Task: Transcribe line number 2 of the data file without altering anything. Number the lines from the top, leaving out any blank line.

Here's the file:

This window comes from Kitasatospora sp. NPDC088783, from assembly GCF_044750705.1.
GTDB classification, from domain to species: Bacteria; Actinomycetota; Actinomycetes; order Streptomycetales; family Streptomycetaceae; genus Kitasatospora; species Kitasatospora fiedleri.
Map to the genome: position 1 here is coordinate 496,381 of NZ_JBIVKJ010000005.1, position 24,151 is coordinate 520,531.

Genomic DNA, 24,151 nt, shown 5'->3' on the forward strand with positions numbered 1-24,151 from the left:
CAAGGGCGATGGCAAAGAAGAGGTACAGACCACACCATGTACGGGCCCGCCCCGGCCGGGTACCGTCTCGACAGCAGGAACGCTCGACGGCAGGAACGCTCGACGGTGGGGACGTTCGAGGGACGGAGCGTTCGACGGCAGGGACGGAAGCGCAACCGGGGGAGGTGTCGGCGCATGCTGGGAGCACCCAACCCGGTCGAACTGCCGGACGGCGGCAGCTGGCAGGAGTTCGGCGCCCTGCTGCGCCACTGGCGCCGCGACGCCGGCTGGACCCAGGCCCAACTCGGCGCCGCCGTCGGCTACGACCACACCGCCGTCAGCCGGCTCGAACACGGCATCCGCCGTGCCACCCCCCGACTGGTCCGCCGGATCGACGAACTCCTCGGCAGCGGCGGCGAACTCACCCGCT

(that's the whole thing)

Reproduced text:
GTDB classification, from domain to species: Bacteria; Actinomycetota; Actinomycetes; order Streptomycetales; family Streptomycetaceae; genus Kitasatospora; species Kitasatospora fiedleri.